How much more of a defence can companies put up against ransomware?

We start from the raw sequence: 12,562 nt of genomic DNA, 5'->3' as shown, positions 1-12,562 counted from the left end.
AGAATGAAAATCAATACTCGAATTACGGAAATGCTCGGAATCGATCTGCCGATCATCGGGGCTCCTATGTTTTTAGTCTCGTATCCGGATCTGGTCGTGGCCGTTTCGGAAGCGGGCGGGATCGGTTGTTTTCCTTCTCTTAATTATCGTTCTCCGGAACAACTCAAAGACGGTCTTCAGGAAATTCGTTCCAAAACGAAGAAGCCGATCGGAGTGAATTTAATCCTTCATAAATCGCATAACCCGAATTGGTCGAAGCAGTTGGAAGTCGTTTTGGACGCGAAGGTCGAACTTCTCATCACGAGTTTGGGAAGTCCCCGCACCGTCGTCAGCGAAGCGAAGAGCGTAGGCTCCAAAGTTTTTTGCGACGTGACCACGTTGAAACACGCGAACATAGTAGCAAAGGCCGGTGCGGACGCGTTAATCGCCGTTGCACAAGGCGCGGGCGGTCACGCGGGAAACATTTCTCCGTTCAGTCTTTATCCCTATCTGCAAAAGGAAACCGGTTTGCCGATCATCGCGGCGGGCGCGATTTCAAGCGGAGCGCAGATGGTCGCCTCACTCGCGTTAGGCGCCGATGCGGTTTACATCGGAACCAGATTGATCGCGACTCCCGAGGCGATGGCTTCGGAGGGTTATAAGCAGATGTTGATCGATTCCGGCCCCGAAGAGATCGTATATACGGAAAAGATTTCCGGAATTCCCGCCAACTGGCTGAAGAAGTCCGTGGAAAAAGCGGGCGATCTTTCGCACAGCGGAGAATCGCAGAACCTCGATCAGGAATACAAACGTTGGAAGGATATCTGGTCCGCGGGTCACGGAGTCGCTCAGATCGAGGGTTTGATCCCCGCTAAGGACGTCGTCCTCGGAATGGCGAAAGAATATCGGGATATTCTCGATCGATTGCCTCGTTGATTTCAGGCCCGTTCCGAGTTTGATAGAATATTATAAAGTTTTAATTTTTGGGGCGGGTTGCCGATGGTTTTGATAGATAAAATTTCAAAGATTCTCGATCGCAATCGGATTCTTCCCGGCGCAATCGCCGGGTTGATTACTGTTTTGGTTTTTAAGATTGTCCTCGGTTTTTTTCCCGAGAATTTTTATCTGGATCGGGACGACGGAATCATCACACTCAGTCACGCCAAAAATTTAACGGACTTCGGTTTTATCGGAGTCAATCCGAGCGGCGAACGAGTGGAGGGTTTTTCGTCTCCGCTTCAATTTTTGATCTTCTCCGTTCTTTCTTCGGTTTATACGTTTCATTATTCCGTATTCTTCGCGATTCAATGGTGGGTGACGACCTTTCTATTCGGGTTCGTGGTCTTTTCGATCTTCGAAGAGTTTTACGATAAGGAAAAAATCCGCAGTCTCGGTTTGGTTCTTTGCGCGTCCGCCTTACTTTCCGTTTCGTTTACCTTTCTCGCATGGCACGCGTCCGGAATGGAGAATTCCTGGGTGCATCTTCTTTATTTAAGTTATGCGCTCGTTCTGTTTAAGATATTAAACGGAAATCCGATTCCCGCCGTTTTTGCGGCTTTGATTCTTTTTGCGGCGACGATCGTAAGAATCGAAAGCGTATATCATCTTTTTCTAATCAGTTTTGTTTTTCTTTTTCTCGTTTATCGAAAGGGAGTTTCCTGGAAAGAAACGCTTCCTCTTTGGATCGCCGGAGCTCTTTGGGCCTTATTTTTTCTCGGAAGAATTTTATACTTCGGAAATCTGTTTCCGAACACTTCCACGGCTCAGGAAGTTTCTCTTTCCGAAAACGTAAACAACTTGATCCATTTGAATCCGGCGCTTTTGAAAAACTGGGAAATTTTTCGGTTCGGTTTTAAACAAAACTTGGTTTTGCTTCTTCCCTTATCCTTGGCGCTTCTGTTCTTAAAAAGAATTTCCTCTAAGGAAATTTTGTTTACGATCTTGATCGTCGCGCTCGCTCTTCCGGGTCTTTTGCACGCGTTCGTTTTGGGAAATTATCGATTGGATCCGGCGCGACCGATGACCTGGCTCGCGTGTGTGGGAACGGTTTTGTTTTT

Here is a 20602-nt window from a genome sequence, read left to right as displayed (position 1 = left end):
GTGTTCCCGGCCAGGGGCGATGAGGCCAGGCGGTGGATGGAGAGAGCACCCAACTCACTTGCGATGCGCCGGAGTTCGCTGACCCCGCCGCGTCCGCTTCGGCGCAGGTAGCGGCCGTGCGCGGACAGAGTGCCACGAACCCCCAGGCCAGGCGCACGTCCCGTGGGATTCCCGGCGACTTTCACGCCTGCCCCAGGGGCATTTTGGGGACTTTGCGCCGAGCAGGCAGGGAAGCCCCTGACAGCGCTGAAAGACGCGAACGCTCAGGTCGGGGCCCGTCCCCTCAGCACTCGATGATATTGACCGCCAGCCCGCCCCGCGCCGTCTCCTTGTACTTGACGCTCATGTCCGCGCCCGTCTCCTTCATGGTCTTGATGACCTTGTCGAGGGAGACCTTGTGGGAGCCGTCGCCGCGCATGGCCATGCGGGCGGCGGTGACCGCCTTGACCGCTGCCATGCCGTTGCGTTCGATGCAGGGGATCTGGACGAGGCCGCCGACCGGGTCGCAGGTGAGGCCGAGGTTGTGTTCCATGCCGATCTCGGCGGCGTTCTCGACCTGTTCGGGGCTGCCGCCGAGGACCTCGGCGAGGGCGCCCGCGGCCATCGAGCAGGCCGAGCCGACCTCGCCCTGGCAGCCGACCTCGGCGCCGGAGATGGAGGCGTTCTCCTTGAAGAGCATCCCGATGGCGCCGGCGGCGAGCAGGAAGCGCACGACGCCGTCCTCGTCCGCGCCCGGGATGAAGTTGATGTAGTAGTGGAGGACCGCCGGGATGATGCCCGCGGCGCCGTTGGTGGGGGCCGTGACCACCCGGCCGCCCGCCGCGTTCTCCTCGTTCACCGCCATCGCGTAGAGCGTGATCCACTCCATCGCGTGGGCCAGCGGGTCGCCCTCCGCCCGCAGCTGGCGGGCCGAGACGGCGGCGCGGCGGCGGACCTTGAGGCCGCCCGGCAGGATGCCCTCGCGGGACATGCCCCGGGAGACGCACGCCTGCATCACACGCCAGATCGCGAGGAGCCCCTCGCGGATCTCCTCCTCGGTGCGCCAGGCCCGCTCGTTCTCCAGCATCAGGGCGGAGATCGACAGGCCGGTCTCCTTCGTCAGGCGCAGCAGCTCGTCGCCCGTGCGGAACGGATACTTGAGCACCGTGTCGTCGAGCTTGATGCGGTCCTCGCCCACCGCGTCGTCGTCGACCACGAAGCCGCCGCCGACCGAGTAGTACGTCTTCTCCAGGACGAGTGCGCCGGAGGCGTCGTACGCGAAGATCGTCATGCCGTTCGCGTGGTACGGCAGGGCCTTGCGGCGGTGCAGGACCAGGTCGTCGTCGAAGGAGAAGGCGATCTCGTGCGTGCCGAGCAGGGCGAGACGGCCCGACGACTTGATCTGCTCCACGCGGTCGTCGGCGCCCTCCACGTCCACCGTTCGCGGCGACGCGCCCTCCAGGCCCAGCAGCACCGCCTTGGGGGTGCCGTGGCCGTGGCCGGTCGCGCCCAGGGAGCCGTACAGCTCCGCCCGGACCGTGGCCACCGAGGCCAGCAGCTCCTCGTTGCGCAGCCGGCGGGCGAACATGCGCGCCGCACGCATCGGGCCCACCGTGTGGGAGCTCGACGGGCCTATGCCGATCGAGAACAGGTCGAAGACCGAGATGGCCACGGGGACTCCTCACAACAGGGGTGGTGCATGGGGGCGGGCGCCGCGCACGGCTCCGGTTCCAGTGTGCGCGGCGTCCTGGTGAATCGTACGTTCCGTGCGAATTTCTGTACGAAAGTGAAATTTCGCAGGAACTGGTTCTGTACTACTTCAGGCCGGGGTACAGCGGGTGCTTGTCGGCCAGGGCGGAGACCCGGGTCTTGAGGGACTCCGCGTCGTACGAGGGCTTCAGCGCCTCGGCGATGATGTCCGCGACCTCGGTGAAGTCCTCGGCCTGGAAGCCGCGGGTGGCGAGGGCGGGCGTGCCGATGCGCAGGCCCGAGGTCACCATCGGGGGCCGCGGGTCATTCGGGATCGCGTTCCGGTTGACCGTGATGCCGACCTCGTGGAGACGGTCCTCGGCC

Analysis|Trends|: The trade in cyberattacks is now so advanced that Darkside, the Russia-based group responsible for the Colonial Pipeline attack that shutdown a 5,500-metre-long pipeline in the US, sells its own ransomware software. And even has a tech support service in place should you need additional help in using it. Some cyber-experts have even suggested that this latest attack is essentially a marketing campaign to show just how effective its software is at extorting cash from victims. Colonial were reported to have paid $5 million to take back control of its systems. Not a scattershot approach It has become clear that these attacks are becoming more widespread. In 2020, the UAE recorded a 183 per cent increase in cases where the cyber criminals breach a system and make it impossible for a service to be delivered – known as a Distributed Denial of Service (DDoS) attack. As the Colonial attack has proven, it is no longer small and often defenceless companies that are targets for cyber criminals. Instead of targeting several companies for smaller ransoms, hackers can identify one larger company that has weaker protection or has perhaps neglected its responsibilities towards cyber security. Those millions only help to a point Nevertheless, even organisations that have spent vast sums on cyber security are not immune from attack. We believe there is no ‘one-size-fits-all’ solution to cyber-crime. As it is constantly evolving, ransomware is capable of evading even the most advanced of defences, meaning industry standard security can become obsolete and inadequate very quickly. It is important to have security systems implemented throughout the entirety of a utility network, as hackers often target cloud-based or managed data centres that are remote enough from the grid to be more easily breached. Internal and external communication channels must also be secure. If there are many levels of security, where components of the whole system are divided into separate branches, it will prove much more difficult to break. A major concern regionally is that now our systems are so digitally advanced and reliant on each other, that if one system becomes compromised others will follow. Rail systems, power plants, water treatment plants all use the same technologies, so it is critical that all, not just one of these systems, are fully protected. Most exposed Cybercriminals have taken advantage of the pandemic by attacking at a time when many organisations are at their weakest. Tightened budgetary controls and home working has diverted attention away from IT and info-security concerns, leaving vulnerabilities throughout networks. Despite it being inconvenient to users, multi-authentication practices should be introduced in certain circumstances where sensitive information could be breached. One-time passwords and verification codes are examples. Regular security audits are recommended to help identify areas of susceptibility, too. Outside of a tightened regulatory environment, there are practices that companies can adopt to limit their exposure. Resilient and hard to breach sensors combined with highly secure communication and analytics systems are a strong pillar to the entire security system. Regardless, if resources are not devoted to the problem in sufficient measures, problems will remain. If the pandemic has taught us one valuable lesson, there were warning signs that were ignored, which resulted in catastrophic repercussions. Have we now done enough to be truly confident that our IT systems are safe and secure? Maybe, but what is protected today may not be tomorrow… Francois Frigaux, Special to Gulf News The writer is Director at Sensus, a Xylem brand.